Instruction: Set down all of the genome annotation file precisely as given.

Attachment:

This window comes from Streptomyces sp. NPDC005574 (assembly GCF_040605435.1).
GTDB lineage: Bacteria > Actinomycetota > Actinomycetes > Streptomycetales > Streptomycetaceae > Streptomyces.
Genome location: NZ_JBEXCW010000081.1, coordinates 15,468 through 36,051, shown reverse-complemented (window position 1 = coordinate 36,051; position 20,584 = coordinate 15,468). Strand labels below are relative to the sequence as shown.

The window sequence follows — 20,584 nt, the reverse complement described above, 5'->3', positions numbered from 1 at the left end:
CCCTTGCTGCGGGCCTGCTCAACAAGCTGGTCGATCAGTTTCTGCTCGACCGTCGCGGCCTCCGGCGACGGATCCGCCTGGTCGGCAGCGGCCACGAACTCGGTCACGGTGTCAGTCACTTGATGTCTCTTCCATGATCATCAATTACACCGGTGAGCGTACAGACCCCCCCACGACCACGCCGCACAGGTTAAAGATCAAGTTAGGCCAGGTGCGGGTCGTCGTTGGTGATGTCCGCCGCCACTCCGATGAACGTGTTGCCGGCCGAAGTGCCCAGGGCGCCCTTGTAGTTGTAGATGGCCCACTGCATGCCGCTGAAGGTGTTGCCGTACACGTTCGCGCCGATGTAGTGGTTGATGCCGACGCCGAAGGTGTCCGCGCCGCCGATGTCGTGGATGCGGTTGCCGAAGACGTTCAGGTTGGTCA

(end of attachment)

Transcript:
This window comes from Streptomyces sp. NPDC005574 (assembly GCF_040605435.1).
GTDB lineage: Bacteria > Actinomycetota > Actinomycetes > Streptomycetales > Streptomycetaceae > Streptomyces.
Genome location: NZ_JBEXCW010000081.1, coordinates 15,468 through 36,051, shown reverse-complemented (window position 1 = coordinate 36,051; position 20,584 = coordinate 15,468). Strand labels below are relative to the sequence as shown.

The window sequence follows — 20,584 nt, the reverse complement described above, 5'->3', positions numbered from 1 at the left end:
CCCTTGCTGCGGGCCTGCTCAACAAGCTGGTCGATCAGTTTCTGCTCGACCGTCGCGGCCTCCGGCGACGGATCCGCCTGGTCGGCAGCGGCCACGAACTCGGTCACGGTGTCAGTCACTTGATGTCTCTTCCATGATCATCAATTACACCGGTGAGCGTACAGACCCCCCCACGACCACGCCGCACAGGTTAAAGATCAAGTTAGGCCAGGTGCGGGTCGTCGTTGGTGATGTCCGCCGCCACTCCGATGAACGTGTTGCCGGCCGAAGTGCCCAGGGCGCCCTTGTAGTTGTAGATGGCCCACTGCATGCCGCTGAAGGTGTTGCCGTACACGTTCGCGCCGATGTAGTGGTTGATGCCGACGCCGAAGGTGTCCGCGCCGCCGATGTCGTGGATGCGGTTGCCGAAGACGTTCAGGTTGGTCA